The Institute’s head of research Paul Hunter wrote for NewStart magazine about our new report Poverty in Suburbia.
Our suburbs have often been looked down upon by architects and planners and consistently overlooked by policymakers and regeneration experts. The urbanist Jane Jacobs, for example, suggested that ‘suburbs are perfectly valid places to live, but they are inherently parasitic, economically and socially’. Our suburbs are regularly presented by the media as places of relative peace and prosperity. Yet, the latest evidence shows that many suburban neighbourhoods have high concentrations of poverty, and more suburbs could become poorer.
Regardless of the relative merits of suburbs, they are here to stay. Suburbs are attractive places to live because of the mix of convenient access to jobs and services and the housing and green space they offer. But stereotypes of upwardly mobile middle classes in sought-after private housing belies the number of people living in poverty in suburbia.
Many of our major cities are still plagued by concentrations of deprivation in central areas, including London, where poor areas are increasingly cheek by jowl with very wealthy places. However, the notion that poverty was primarily an urban issue was always more a statistical convenience, rather than a reality. In part this is because there are no regular official statistics on suburbia or poverty indicators to track deprivation in our suburbs. In the USA, where there is more data, the Brookings Institution has recently undertaken several studies on America’s poorest suburbs and suburban residents. The conclusion they reach is that many of the US city suburbs are in serious decline, and need urgent attention.
The level of analysis and debate on poverty in suburbia in the UK is nowhere near our American cousins. The furore over welfare reforms did highlight that people were fearful that poorer people would no longer be able to live in city centres, and that there may be a flight to the leafy suburbs. But the focus was on the impact on the inner city and its residents, not what it might mean for suburbia.
Our study aimed to fill the information gap by using a range of indicators to map poverty and evaluate which ‘at risk’ groups are most common in suburbs. The findings suggest that approximately 7 million people in poverty (57% of all those in poverty) live in the suburbs of England and Wales. It is important to note most people live in suburbia and concentrations poverty are higher in inner cities – nevertheless most in poverty live in suburbs. There are significant socio-economic features in the suburbs which have been largely ignored. For example, of those at risk of poverty there were higher concentrations of lone parents, part-time workers, people with a disability, and pension credit recipients in suburbs than the rest of the country.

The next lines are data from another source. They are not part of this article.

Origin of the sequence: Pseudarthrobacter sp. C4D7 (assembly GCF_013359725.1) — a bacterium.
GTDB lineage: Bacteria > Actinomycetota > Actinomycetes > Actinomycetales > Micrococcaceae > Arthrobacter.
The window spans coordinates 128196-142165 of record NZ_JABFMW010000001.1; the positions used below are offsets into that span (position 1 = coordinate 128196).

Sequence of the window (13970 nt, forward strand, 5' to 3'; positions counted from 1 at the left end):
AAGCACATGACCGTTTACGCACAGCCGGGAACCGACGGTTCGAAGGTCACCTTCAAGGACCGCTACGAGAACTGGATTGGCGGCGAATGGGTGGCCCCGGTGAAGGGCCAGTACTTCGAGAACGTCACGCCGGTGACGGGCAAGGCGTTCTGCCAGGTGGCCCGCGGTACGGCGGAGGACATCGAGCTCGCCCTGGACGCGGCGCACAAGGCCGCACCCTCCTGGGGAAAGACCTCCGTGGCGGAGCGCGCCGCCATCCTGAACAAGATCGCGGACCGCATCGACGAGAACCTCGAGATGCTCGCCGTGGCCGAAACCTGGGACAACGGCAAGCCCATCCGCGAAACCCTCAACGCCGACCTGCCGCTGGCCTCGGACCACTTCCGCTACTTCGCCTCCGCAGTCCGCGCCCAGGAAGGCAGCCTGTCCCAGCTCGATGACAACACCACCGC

Many of the risk factors appear to be worsening in suburbs compared with the rest of the country. Despite these concerns, a decade of measures to reduce child and pensioner poverty seems to have lessened the impact on suburbs where these groups are more common (illustrating the spatial impact of welfare policies). However, the number of suburban neighbourhoods with above-average levels of poverty has risen by 33% over the last decade. In addition, more people per head are on benefits (pension credit, job seeker’s allowance, income support and disability living allowance) in the suburbs than the rest of the country. And the claimant rates increased more per head (or decreased less) in the suburbs since the recession.
The change can also be seen in major cities where there has been a narrowing gap in concentrations of poverty between urban centres and their suburbs. For example incidences of poverty in the suburbs compared to the rest of city narrowed in London by 4 percentage points, Manchester by 3 percentage points and Newcastle by 3 percentage points.
Such observations demand a greater focus on the suburbs by government (both local and central), policymakers and anti-poverty campaigners. Moreover, things could become a lot worse. Higher housing costs, welfare reforms and a lack of affordable housing in inner cities may be forcing poorer tenants out to suburbs. This alongside predicted rises in child poverty rates could mean that poverty becomes even more prevalent in suburbia.
Suburbs (and the poverty within them) warrant greater attention, not least from ministers and Whitehall officials. With most people in poverty living in suburbs there needs to be a much better understanding of poverty in suburbia. We need to know more about the drivers of poverty by place so we can prevent the problems in the first place. Suburbs, of course, are not all the same and any strategy requires place-based approaches and local involvement. But, we need to start with a recognition that all is not well in suburbia. Many suburban economies are struggling with austerity and need more support. It is surely time we started thinking seriously about anti-poverty strategies designed for suburbia.
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